But I’m still game, I quickly responded, temporarily putting out of my mind the wake of destruction the two of us have left behind us over the past 15 years. The ride down Fulton Street was brisk, as usual. The ride out the Lemhi was brilliant and green and pastoral. The new mountain bike the Iron Chef gave me for my birthday last weekend rode like a dream. And then we left the pavement, destined for Discovery Hill, just like Lewis and Clark. The trouble is, last night’s rain left our overland route in less than ideal condition. My new bike with its monstrous tires led the way through the way along the bentonite-rich two-track. Bentonite is Greek for “slimy, greasy, shit” and soon the substance had my monstrous tires and each one of my special new bike components completely encased. I tipped over into a medium sized mud puddle. As is our custom, Lucy skipped the part where you ask the other person if she is OK and instead focused on not wetting herself. “I’m OK,” I reported bravely.

Fortunately, we were only able to go about 300 yards, or meters, if you call them that, before the inglorious defeat. We determined to retreat, but by that time the bentonite was legion on our bicycles, making pedaling impossible. I drug my brand new bike through the mud with its back tire seized up like a dog on a leash that very much does not want to go where you want to go. Like to the pound, for instance.


In Podunk, we have a special soil additive called bentonite. Bentonite means greasy, slimy, shit in Greek.

When we got back to pavement, we had several problems. Lucy had ridden her mud-caked bike through loose gravel, for instance.


Crushed gravel topping for Lucy’s mud tires.

This turned out to be bad when Lucy started riding again and sharp pieces of rock flung off her tire and into her face. Smack, ow, smack, ow, smack, mother effing ow.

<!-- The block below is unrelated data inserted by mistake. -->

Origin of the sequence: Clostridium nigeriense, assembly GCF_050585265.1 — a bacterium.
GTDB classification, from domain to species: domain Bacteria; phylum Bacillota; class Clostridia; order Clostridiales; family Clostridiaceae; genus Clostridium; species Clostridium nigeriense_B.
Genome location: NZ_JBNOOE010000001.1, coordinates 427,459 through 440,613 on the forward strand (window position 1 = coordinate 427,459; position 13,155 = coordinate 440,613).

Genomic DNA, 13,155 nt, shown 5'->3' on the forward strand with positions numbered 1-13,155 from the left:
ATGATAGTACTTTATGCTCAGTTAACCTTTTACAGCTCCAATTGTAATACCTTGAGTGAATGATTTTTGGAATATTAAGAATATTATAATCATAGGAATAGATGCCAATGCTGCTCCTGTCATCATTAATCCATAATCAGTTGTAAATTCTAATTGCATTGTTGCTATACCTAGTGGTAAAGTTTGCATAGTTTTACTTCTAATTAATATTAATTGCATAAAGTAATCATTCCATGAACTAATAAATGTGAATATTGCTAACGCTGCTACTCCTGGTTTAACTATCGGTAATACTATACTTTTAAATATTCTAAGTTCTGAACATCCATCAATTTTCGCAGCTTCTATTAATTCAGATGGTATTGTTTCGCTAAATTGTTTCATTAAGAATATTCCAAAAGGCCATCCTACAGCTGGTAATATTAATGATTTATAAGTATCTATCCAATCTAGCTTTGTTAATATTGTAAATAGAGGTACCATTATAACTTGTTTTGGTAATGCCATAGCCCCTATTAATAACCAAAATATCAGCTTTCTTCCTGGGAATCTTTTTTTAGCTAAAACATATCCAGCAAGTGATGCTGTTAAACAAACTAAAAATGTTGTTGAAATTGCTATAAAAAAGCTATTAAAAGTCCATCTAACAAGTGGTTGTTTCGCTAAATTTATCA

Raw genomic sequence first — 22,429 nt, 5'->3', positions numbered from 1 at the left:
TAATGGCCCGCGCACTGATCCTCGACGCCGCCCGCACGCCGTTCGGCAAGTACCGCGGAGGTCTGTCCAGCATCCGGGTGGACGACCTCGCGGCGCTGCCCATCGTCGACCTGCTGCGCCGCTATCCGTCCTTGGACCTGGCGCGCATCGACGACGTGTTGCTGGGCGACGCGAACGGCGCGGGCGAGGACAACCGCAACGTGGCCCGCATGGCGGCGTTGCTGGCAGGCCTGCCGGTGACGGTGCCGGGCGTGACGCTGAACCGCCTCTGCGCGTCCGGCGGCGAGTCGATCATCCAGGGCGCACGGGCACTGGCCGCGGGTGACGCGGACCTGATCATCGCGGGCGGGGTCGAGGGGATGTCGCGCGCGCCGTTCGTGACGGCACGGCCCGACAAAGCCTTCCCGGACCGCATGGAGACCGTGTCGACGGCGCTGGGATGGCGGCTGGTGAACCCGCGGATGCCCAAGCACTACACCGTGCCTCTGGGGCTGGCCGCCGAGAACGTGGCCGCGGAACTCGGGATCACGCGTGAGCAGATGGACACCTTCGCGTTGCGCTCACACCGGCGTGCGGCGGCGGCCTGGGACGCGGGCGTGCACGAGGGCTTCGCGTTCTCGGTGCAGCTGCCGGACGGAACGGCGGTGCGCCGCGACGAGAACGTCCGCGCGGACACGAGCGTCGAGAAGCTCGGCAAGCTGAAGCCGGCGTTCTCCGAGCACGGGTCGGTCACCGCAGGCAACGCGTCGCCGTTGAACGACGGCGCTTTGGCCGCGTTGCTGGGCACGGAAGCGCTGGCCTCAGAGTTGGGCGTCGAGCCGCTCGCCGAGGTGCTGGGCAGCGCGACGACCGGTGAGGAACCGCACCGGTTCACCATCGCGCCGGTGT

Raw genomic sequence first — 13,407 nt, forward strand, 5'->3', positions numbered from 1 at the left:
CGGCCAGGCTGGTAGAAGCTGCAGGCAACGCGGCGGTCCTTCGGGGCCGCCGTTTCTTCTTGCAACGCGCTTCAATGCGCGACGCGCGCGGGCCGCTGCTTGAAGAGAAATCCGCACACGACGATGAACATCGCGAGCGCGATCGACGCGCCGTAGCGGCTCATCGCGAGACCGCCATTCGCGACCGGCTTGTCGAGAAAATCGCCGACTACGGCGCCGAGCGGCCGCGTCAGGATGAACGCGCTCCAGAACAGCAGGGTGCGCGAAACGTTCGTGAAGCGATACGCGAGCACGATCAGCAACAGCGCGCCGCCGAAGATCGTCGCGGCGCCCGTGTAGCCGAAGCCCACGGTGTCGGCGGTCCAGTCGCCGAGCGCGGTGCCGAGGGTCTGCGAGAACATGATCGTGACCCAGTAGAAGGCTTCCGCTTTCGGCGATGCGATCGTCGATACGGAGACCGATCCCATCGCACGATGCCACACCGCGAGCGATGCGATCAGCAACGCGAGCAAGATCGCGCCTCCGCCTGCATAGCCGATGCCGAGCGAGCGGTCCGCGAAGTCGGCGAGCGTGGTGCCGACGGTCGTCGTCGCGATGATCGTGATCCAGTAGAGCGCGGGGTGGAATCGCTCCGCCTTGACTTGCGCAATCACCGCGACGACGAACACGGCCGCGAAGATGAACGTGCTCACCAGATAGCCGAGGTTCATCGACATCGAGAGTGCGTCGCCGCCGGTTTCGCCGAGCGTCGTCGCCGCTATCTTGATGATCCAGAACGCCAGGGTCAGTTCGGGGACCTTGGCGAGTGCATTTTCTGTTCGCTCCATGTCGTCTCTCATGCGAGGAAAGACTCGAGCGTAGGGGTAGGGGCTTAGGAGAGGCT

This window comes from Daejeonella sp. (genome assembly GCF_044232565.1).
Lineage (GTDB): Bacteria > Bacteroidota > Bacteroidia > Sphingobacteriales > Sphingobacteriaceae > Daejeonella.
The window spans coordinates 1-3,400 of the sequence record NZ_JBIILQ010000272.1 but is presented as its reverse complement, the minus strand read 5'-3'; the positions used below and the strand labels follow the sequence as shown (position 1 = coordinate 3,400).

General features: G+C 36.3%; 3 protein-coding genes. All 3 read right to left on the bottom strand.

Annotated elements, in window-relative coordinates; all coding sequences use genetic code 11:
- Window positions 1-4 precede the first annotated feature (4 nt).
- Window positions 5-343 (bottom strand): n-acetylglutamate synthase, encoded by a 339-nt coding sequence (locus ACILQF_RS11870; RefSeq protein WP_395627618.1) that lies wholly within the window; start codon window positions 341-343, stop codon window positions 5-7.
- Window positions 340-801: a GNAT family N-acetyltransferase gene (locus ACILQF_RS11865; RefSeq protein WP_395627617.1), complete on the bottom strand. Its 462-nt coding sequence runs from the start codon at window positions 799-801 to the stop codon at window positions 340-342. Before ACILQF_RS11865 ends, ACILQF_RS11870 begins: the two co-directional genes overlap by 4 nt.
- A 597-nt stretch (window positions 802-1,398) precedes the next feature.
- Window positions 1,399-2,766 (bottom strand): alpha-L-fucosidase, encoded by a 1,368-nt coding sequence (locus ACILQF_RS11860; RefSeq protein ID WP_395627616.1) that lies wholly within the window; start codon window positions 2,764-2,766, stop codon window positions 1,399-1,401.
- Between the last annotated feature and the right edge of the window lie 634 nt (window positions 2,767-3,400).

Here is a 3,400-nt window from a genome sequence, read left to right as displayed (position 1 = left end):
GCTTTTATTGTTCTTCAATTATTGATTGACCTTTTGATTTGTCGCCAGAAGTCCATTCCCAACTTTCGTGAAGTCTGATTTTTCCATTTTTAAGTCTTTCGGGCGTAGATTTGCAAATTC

My brand new bike had the problem of still being seized up with greasy mud, and there was a loose bull on the road that we had to pass. I realize these are podunk issues, not urban issues, but there they are.

So I worked to de-gunk my bike in the creek so I could actually pedal past the bull. This strategy worked. Sadly, my fingers froze into popsicles on the way home so I could not shift properly and more swearing ensued.

Lucy and I arrived at my house, poured ourselves a wee dram of scotch and sat in the hot tub, congratulating ourselves on another day rightly lived.

Return of the Cold Muthas

A few years ago, we started Podunk’s official ladies beginner hockey club — the Cold Muthas. We had big ambitions, like learning to get dressed and maybe even skate. For the most part, after 4 seasons, we have accomplished these lofty goals. A kneepad occasionally ends up strapped on the outside of a sock, helmets are put on before jerseys are pulled over heads, etc, but we’re getting there.

While I greatly admire the 75 billionish women who marched in capitol cities throughout the nation last weekend, I must note that few things are more inspirational than grown women learning to play hockey.

The tender toughness of my teammates grounds me in this world. For instance, with the combination of a seriously badass winter and the fact that our rink is starkly outdoors, the Cold Muthas new tag line has become, “Try not to cry.”